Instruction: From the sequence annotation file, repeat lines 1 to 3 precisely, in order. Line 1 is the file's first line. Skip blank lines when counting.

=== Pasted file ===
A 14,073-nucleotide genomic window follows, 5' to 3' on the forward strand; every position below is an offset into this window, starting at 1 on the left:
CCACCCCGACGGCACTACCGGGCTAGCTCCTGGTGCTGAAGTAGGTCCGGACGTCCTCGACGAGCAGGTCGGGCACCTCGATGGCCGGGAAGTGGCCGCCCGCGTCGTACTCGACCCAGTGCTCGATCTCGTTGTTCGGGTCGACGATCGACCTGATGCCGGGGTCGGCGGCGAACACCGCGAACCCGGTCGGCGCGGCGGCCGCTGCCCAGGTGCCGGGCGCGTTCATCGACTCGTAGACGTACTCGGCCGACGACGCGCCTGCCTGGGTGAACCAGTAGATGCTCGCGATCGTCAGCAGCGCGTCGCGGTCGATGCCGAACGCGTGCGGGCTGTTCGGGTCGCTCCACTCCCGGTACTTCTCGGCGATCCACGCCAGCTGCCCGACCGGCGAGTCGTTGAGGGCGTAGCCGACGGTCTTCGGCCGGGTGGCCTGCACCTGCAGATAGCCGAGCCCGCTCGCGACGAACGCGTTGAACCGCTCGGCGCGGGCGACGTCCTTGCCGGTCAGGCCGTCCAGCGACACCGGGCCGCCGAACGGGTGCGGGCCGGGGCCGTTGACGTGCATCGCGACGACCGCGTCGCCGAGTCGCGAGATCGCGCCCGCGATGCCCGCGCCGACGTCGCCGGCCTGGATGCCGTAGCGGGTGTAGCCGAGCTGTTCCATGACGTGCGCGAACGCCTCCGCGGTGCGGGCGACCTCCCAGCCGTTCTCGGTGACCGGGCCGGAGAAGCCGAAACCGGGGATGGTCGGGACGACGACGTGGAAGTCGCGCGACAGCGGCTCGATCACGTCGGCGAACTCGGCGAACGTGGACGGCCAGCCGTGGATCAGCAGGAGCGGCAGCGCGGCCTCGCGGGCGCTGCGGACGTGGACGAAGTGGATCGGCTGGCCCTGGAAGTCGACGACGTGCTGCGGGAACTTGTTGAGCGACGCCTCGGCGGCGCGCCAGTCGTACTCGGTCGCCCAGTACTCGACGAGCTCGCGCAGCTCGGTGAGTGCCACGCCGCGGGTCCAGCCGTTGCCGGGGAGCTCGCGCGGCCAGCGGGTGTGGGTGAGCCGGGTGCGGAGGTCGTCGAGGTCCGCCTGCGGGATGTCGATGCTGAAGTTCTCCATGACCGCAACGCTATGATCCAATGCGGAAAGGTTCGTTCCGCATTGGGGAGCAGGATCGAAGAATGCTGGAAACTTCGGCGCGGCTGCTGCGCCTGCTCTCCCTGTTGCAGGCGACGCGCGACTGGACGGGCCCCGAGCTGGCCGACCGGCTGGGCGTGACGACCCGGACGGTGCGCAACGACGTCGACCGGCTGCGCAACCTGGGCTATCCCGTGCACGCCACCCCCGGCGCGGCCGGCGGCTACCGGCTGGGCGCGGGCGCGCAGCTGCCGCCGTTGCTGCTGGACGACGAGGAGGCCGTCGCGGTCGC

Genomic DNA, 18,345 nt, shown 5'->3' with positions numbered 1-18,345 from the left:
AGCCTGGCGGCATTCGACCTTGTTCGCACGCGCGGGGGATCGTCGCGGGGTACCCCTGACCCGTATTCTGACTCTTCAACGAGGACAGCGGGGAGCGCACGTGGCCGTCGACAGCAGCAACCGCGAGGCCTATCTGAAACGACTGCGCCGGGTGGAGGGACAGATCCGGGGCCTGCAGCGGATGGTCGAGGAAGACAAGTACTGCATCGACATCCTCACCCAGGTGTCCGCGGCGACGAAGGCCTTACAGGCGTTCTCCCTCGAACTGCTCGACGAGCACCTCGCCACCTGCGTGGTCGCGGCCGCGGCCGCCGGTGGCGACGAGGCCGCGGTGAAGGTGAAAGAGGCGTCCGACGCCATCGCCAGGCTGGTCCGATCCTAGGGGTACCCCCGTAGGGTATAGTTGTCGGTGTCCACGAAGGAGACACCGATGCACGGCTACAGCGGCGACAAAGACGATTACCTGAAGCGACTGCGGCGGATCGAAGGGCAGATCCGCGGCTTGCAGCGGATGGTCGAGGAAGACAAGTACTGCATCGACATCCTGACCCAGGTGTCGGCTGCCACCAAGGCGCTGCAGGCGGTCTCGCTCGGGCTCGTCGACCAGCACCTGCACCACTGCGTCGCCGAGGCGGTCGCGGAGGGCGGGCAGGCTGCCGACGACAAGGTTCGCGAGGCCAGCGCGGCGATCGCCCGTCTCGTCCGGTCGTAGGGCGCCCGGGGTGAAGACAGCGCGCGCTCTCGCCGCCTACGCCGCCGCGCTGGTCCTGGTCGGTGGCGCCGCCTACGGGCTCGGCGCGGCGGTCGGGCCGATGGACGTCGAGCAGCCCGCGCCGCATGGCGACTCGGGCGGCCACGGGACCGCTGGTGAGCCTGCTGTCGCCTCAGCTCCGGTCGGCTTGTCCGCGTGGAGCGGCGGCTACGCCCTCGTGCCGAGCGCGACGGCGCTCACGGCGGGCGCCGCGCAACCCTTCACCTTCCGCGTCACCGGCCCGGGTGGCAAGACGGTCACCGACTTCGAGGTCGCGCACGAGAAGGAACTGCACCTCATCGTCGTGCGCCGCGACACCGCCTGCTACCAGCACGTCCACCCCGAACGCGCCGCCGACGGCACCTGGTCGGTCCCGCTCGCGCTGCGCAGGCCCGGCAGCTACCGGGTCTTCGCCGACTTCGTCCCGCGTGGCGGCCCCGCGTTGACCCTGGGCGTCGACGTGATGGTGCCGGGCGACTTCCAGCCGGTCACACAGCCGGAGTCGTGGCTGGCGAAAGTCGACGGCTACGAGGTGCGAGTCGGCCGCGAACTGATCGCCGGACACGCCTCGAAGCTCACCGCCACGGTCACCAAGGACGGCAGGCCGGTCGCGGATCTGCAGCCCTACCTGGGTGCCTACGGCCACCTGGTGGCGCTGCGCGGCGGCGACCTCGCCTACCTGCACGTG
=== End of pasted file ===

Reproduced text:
A 14,073-nucleotide genomic window follows, 5' to 3' on the forward strand; every position below is an offset into this window, starting at 1 on the left:
CCACCCCGACGGCACTACCGGGCTAGCTCCTGGTGCTGAAGTAGGTCCGGACGTCCTCGACGAGCAGGTCGGGCACCTCGATGGCCGGGAAGTGGCCGCCCGCGTCGTACTCGACCCAGTGCTCGATCTCGTTGTTCGGGTCGACGATCGACCTGATGCCGGGGTCGGCGGCGAACACCGCGAACCCGGTCGGCGCGGCGGCCGCTGCCCAGGTGCCGGGCGCGTTCATCGACTCGTAGACGTACTCGGCCGACGACGCGCCTGCCTGGGTGAACCAGTAGATGCTCGCGATCGTCAGCAGCGCGTCGCGGTCGATGCCGAACGCGTGCGGGCTGTTCGGGTCGCTCCACTCCCGGTACTTCTCGGCGATCCACGCCAGCTGCCCGACCGGCGAGTCGTTGAGGGCGTAGCCGACGGTCTTCGGCCGGGTGGCCTGCACCTGCAGATAGCCGAGCCCGCTCGCGACGAACGCGTTGAACCGCTCGGCGCGGGCGACGTCCTTGCCGGTCAGGCCGTCCAGCGACACCGGGCCGCCGAACGGGTGCGGGCCGGGGCCGTTGACGTGCATCGCGACGACCGCGTCGCCGAGTCGCGAGATCGCGCCCGCGATGCCCGCGCCGACGTCGCCGGCCTGGATGCCGTAGCGGGTGTAGCCGAGCTGTTCCATGACGTGCGCGAACGCCTCCGCGGTGCGGGCGACCTCCCAGCCGTTCTCGGTGACCGGGCCGGAGAAGCCGAAACCGGGGATGGTCGGGACGACGACGTGGAAGTCGCGCGACAGCGGCTCGATCACGTCGGCGAACTCGGCGAACGTGGACGGCCAGCCGTGGATCAGCAGGAGCGGCAGCGCGGCCTCGCGGGCGCTGCGGACGTGGACGAAGTGGATCGGCTGGCCCTGGAAGTCGACGACGTGCTGCGGGAACTTGTTGAGCGACGCCTCGGCGGCGCGCCAGTCGTACTCGGTCGCCCAGTACTCGACGAGCTCGCGCAGCTCGGTGAGTGCCACGCCGCGGGTCCAGCCGTTGCCGGGGAGCTCGCGCGGCCAGCGGGTGTGGGTGAGCCGGGTGCGGAGGTCGTCGAGGTCCGCCTGCGGGATGTCGATGCTGAAGTTCTCCATGACCGCAACGCTATGATCCAATGCGGAAAGGTTCGTTCCGCATTGGGGAGCAGGATCGAAGAATGCTGGAAACTTCGGCGCGGCTGCTGCGCCTGCTCTCCCTGTTGCAGGCGACGCGCGACTGGACGGGCCCCGAGCTGGCCGACCGGCTGGGCGTGACGACCCGGACGGTGCGCAACGACGTCGACCGGCTGCGCAACCTGGGCTATCCCGTGCACGCCACCCCCGGCGCGGCCGGCGGCTACCGGCTGGGCGCGGGCGCGCAGCTGCCGCCGTTGCTGCTGGACGACGAGGAGGCCGTCGCGGTCGC

Genomic DNA, 18,345 nt, shown 5'->3' with positions numbered 1-18,345 from the left: